2,700 hotel workers at 5 Waikiki hotels go on strike

The rallying cry from the picket line: ‘One job should be enough.’

2,700 hotel workers at 5 Waikiki hotels go on strike

WAIKIKI (HawaiiNewsNow) - More than 2,700 hotel workers are on strike at five Waikiki properties.

Workers at five Waikiki hotels are on strike after they couldn't reach a deal with management.
Workers at five Waikiki hotels are on strike after they couldn't reach a deal with management. (Hawaii News Now)

The Local 5 strike, which began at 5 a.m., impacts five hotels operated by Marriott and owned by Kyo-ya: Sheraton Waikiki, The Royal Hawaiian, Westin Moana Surfrider, Sheraton ‪Princess Kaiulani‬ and Sheraton Maui.

The strike comes after Marriott and Kyo-ya failed to reach an agreement with unionized workers, who are calling for higher wages, more benefits and job security.

Kyo-ya and Local 5 say contract talks continue.

The main demand from strikers is the rallying cry: “One job should be enough."

“We’re asking for one job to be enough,” said Jenny Johnson, a dinner cook at Sheraton Waikiki for the last seven years. "We want a fair contract so that our members can work and afford to put food on their table and still be able to sit down and enjoy their dinner with their families.”

Jowenna Ellazar, a housekeeper at Sheraton Princess Kaiulani for the last three years, said workers want “fair wages.”

"We need benefits that aren’t going to take away half of our paychecks. We need job security because what is a high wage paying job with good benefits if we can lose the job the next day?" she said.

Picket lines stretched out across several intersections near the Sheraton Waikiki, where some guests said they could hear the chanting from their balconies and had to make alternative arrangements for breakfast because some food service was impacted.

John Fishpaw, a visitor from Santa Barbara who stays in Waikiki every year, said he was surprised by the strike.

“I guess it’s unfortunate, but hopefully they’ll get it worked out and resolved,” he said.

Visitor David Alvarez said he supports the workers.

“I mean, they really work hard and they’re always with a smile and I’m with them,” he said. "I hope it works out cause we just love the Sheraton and we want to come back and see everyone happy.”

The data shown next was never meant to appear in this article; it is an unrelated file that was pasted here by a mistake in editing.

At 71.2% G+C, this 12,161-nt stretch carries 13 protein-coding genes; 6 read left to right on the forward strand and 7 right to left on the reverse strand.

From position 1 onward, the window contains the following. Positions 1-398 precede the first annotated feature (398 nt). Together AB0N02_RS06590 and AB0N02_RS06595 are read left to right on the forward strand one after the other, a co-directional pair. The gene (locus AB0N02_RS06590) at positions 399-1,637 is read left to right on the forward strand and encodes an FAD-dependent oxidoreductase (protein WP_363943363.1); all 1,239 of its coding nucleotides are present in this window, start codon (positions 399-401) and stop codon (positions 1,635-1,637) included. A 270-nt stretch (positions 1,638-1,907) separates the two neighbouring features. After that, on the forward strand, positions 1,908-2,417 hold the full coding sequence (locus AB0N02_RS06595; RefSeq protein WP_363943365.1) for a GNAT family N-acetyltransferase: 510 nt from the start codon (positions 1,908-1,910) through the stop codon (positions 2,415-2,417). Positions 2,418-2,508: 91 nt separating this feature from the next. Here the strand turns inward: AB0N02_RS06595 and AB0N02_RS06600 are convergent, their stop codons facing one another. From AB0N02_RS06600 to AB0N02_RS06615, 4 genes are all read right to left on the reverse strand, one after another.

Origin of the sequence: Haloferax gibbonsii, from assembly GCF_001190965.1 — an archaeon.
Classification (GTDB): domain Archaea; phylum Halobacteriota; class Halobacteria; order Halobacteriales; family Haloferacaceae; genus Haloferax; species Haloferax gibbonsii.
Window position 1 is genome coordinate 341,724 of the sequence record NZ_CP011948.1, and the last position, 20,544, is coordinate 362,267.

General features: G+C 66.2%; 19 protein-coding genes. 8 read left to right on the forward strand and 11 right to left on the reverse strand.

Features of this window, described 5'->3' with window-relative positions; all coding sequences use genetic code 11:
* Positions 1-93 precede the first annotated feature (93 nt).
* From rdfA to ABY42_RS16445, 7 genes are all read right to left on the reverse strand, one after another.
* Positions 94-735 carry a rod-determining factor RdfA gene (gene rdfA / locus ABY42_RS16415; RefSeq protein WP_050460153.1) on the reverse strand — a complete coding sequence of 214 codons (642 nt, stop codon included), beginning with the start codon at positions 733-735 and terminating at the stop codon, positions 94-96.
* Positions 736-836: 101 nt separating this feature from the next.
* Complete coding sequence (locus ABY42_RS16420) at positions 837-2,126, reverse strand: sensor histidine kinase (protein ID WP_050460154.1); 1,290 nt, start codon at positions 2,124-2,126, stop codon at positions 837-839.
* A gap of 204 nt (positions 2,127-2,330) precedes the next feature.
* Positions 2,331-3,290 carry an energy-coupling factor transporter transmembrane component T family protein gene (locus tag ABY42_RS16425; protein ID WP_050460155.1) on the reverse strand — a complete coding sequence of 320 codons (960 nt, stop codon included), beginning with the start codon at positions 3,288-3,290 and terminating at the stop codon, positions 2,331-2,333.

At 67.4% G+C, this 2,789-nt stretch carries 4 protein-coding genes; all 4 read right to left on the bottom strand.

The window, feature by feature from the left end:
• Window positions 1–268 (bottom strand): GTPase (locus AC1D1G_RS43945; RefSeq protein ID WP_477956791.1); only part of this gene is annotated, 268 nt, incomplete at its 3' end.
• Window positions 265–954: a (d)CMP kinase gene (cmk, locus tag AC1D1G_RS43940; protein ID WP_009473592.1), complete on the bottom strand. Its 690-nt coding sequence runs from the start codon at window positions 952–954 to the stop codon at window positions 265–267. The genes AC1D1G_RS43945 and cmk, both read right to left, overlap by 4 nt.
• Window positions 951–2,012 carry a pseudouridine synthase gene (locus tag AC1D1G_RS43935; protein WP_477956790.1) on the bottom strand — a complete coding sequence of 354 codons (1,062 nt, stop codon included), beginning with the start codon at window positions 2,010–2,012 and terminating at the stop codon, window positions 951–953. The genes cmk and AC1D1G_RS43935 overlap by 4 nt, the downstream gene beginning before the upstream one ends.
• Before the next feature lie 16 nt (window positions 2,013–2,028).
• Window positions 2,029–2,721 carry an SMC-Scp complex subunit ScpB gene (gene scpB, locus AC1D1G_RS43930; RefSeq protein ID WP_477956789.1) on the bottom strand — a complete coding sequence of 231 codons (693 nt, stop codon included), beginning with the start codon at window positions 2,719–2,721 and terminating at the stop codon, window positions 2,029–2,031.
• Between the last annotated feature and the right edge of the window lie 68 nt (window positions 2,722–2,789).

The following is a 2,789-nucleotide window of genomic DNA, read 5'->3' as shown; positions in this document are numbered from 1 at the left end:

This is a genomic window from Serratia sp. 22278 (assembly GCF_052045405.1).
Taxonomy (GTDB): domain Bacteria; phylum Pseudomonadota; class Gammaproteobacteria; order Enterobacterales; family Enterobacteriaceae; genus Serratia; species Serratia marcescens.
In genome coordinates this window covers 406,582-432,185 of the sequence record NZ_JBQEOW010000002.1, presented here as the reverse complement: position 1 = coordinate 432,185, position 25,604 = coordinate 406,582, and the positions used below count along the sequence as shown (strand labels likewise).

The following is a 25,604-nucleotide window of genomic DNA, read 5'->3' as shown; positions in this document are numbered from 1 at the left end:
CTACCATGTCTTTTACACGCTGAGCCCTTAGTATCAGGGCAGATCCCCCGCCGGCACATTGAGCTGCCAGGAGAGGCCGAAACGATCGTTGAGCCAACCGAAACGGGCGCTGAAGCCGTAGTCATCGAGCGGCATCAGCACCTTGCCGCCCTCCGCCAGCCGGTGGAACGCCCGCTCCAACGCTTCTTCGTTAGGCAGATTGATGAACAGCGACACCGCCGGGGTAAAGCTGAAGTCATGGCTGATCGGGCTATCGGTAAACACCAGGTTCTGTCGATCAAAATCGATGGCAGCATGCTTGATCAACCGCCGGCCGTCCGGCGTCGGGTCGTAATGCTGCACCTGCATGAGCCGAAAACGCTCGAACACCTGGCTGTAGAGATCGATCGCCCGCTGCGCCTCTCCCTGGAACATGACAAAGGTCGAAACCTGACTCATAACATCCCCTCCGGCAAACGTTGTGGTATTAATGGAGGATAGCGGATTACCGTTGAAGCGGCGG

While the strike was peaceful, tensions did escalate Monday morning when some people crossed the picket line. Union workers say they plan to strike until they reach an agreement.

The Sheraton Waikiki is the biggest of the affected hotels, and it also houses Kyo-ya’s executive office.

Kyo-Ya issued this statement on the strike:

We have implemented contingency plans which ensure that the Sheraton Waikiki, The Royal Hawaiian, Moana Surfrider, Sheraton Princess Kaiulani, and the Sheraton Maui continue to offer our guests an enjoyable experience during their stay in Hawaii. There have been some adjustments to staffing levels and services being offered at our properties. We have notified our guests and business partners of the situation and are providing them with ongoing updates. 
Kyo-ya Hotels & Resorts

The Honolulu and Maui Marriott workers are joining a nationwide strike totaling eight cities with 7,700 Marriott hotel workers from 23 hotels.

Strikes began last week in Boston, San Francisco, San Jose, Oakland, San Diego, and Detroit.

Waikiki’s Local 5 workers did get support from U.S. Sen. Mazie Hirono on Monday, who said she stands “in solidarity” with the striking workers.

“Their collective action to go on strike is a powerful reminder that big corporations’ profits and success come from the labor of thousands of dedicated workers in Hawaii and elsewhere,” she said, in a news release.

2,700 hotel workers at 5 Waikiki hotels go on strike

Meanwhile, Hawaii Tourism Authority President and CEO George Szigeti said in a statement that visitors do not need to cancel or adjust their travel plans due to the strike.

“For travelers with questions about their upcoming stay at any of the five properties, we advise them to contact their hotel directly for updated information,” he said. "All resorts are open and ready to service guests with the aloha spirit and hospitality they are accustomed to when staying in the Hawaiian Islands..”

This story is being updated.

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